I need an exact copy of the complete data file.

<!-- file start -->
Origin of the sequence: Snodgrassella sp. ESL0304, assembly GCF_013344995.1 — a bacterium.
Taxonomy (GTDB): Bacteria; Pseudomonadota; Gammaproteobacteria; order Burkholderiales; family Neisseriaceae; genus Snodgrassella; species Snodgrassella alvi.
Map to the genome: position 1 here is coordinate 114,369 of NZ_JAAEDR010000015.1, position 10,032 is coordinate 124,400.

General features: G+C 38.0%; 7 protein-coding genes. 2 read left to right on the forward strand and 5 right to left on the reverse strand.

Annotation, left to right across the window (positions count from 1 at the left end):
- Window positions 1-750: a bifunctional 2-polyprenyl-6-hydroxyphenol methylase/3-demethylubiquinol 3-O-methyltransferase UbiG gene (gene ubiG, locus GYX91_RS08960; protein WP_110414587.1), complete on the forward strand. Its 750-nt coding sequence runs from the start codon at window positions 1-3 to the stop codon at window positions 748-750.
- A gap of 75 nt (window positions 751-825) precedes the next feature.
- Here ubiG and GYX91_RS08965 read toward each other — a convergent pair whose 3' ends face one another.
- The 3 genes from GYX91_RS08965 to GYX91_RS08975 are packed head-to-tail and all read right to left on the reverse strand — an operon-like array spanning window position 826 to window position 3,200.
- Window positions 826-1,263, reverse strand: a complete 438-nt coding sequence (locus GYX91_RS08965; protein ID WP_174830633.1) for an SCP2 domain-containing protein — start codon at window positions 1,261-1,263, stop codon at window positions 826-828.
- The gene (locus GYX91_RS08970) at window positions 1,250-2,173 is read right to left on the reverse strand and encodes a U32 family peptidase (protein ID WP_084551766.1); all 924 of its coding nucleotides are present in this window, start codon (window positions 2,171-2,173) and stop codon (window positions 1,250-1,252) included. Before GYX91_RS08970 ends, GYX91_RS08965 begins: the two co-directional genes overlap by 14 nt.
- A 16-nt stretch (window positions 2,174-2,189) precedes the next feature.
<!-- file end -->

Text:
Origin of the sequence: Snodgrassella sp. ESL0304, assembly GCF_013344995.1 — a bacterium.
Taxonomy (GTDB): Bacteria; Pseudomonadota; Gammaproteobacteria; order Burkholderiales; family Neisseriaceae; genus Snodgrassella; species Snodgrassella alvi.
Map to the genome: position 1 here is coordinate 114,369 of NZ_JAAEDR010000015.1, position 10,032 is coordinate 124,400.

General features: G+C 38.0%; 7 protein-coding genes. 2 read left to right on the forward strand and 5 right to left on the reverse strand.

Annotation, left to right across the window (positions count from 1 at the left end):
- Window positions 1-750: a bifunctional 2-polyprenyl-6-hydroxyphenol methylase/3-demethylubiquinol 3-O-methyltransferase UbiG gene (gene ubiG, locus GYX91_RS08960; protein WP_110414587.1), complete on the forward strand. Its 750-nt coding sequence runs from the start codon at window positions 1-3 to the stop codon at window positions 748-750.
- A gap of 75 nt (window positions 751-825) precedes the next feature.
- Here ubiG and GYX91_RS08965 read toward each other — a convergent pair whose 3' ends face one another.
- The 3 genes from GYX91_RS08965 to GYX91_RS08975 are packed head-to-tail and all read right to left on the reverse strand — an operon-like array spanning window position 826 to window position 3,200.
- Window positions 826-1,263, reverse strand: a complete 438-nt coding sequence (locus GYX91_RS08965; protein ID WP_174830633.1) for an SCP2 domain-containing protein — start codon at window positions 1,261-1,263, stop codon at window positions 826-828.
- The gene (locus GYX91_RS08970) at window positions 1,250-2,173 is read right to left on the reverse strand and encodes a U32 family peptidase (protein ID WP_084551766.1); all 924 of its coding nucleotides are present in this window, start codon (window positions 2,171-2,173) and stop codon (window positions 1,250-1,252) included. Before GYX91_RS08970 ends, GYX91_RS08965 begins: the two co-directional genes overlap by 14 nt.
- A 16-nt stretch (window positions 2,174-2,189) precedes the next feature.